You said that large amounts of Minecraft YouTube players were "probably" pirates. YOU HAVE NO NUMBERS TO BACK YOUR ASSUMPTIONS.
I don't remember saying anything about Youtube LPs, But Notch himself has said Minecraft has a 70% piracy rate and in my opinion (and Notch's) this was a driving force behind Minecraft's success as by taping into a userbase it wouldn't have without piracy it went viral.

Your comment on DRM is also moot, Piracy does not cause DRM, publishers choose to use it, however DRM definitely does cause piracy.
It's not moot. DRM exists because of pirates. Thus, it's something terrible that's been done to games because of pirates.

Publisher reaction is just that: REACTION to something.

Sticking your fingers in your ears and denying things doesn't make you right.
 

JazzJack2

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lacktheknack said:
Art/entertainment = necessity?

"Guzzling mountains of corporate cum"?

"No developer that actually cared would say you [should pay for it]"?

Are you human, or a whirling vortex of bizarre non-sequiturs that you picked up off the internet?

I dare you to back up your statements, especially the corporate cum one. I DARE YOU.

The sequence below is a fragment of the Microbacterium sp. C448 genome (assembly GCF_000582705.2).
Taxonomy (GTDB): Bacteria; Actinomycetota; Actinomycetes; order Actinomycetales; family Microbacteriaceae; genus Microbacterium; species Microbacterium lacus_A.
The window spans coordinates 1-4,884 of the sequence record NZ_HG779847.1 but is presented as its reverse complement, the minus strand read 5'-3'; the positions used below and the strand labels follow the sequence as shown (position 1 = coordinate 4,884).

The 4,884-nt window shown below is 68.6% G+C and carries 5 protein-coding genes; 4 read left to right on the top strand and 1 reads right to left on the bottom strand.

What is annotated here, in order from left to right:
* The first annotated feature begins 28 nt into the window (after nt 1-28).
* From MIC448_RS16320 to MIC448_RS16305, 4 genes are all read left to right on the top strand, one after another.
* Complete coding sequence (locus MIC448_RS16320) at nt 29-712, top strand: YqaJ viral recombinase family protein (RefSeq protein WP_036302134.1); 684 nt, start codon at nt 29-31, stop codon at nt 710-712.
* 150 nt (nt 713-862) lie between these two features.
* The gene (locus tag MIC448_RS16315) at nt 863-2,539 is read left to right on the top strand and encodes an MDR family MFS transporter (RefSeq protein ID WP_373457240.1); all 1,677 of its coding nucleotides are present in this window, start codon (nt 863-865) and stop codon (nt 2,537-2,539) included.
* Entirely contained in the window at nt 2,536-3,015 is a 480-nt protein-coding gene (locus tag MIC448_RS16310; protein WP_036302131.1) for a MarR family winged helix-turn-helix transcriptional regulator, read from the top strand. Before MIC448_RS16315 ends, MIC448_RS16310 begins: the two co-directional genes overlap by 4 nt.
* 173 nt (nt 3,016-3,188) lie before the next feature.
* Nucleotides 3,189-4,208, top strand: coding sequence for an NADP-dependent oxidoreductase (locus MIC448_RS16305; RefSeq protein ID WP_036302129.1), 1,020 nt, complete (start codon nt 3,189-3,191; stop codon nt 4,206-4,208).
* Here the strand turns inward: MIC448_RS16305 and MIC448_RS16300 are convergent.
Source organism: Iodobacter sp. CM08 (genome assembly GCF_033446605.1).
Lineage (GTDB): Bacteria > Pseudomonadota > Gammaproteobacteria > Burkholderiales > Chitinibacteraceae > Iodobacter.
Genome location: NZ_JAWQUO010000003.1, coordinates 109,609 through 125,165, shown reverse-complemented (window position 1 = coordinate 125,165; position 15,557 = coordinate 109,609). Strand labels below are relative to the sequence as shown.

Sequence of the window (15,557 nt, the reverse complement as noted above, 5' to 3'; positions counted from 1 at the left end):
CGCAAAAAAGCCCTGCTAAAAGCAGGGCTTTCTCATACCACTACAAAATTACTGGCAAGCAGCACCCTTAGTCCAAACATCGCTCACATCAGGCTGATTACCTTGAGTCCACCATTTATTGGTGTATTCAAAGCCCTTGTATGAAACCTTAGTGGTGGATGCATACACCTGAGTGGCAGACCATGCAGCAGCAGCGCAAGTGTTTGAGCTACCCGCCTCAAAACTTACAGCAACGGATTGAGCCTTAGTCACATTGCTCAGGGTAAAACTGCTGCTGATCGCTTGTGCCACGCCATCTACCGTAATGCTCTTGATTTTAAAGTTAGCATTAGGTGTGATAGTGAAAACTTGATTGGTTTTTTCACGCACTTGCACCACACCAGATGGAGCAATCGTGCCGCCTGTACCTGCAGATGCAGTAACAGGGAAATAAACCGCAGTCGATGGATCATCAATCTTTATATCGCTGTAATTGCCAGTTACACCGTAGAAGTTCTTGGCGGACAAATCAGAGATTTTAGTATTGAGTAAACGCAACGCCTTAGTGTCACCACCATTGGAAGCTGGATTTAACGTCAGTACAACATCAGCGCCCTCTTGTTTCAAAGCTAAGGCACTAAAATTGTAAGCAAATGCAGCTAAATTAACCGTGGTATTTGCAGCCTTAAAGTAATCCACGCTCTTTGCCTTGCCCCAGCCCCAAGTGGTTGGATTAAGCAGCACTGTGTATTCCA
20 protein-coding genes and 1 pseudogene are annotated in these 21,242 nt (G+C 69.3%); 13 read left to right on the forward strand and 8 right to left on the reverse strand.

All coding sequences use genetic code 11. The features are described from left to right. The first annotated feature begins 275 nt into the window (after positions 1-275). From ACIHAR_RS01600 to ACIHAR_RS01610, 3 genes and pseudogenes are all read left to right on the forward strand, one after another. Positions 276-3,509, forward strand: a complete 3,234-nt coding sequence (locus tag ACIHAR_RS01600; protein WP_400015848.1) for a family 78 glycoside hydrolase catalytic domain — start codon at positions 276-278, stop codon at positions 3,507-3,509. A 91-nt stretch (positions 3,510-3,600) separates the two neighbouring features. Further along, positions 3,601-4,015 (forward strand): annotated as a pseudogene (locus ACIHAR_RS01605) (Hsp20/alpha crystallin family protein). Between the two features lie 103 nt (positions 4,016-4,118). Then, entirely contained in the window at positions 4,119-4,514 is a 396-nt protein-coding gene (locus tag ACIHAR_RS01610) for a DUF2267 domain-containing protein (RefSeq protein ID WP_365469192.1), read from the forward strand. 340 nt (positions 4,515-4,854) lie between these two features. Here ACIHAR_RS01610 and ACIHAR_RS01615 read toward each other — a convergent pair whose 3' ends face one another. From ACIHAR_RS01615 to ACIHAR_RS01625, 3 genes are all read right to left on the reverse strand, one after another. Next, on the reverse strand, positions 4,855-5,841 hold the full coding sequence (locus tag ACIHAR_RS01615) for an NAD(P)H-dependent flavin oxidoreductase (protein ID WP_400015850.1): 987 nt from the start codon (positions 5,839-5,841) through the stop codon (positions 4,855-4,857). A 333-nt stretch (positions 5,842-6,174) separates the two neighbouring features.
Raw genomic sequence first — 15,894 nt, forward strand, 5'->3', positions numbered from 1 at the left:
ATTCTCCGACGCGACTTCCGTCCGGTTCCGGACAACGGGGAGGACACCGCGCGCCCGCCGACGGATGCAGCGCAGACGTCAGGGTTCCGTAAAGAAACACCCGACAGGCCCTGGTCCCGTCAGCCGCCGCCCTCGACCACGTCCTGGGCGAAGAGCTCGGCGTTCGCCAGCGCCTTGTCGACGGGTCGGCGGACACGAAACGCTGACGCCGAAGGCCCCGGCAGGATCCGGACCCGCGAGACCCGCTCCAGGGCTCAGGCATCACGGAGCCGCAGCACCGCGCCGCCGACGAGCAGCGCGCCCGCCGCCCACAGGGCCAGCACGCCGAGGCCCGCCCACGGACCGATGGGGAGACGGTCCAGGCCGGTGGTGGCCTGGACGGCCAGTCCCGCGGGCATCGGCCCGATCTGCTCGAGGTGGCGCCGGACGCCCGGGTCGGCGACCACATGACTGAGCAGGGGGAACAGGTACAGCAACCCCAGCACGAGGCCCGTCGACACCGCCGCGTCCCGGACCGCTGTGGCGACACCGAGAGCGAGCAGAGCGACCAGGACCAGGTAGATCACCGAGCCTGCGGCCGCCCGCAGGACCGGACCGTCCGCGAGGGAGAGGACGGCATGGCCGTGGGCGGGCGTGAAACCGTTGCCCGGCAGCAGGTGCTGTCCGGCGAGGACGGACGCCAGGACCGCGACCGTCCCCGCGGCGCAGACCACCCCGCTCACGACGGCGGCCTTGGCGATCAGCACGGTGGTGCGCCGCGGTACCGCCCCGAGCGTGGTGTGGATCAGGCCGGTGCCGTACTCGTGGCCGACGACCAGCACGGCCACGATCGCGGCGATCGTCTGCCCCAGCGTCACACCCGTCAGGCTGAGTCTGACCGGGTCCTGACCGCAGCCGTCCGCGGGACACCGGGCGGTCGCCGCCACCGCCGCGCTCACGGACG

A developer that cared about his craft would want as many people to play his game as possible, he would not pass judgment on how people choose to get it, a dev that condemns piracy cares only about money and not about art or craftsmanship. Publishers frequently enforce the idea that their practices are necessary and games only exist as business and not an artform. And the worst part is people are gullible enough to believe this, I frequently see people saying DRM is necessary or microtransactions are fine, they are 'guzzling corporate cum' so to speak.
 

BigD145

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"The developer said that it has conducted this social experiment as a way to try and open gamer's eyes to just how damaging piracy can be. The depressing results of its own game's day one piracy rates show that only 6.4% of people playing the game bought it legitimately."

The dev themselves offered up a cracked version that was basically hard mode for a casual game that is not original at all. Why wouldn't people get that one for free? It's a slightly better Game Dev Story and worse (dumbed down) than older game tycoon games.

lacktheknack said:
JazzJack2 said: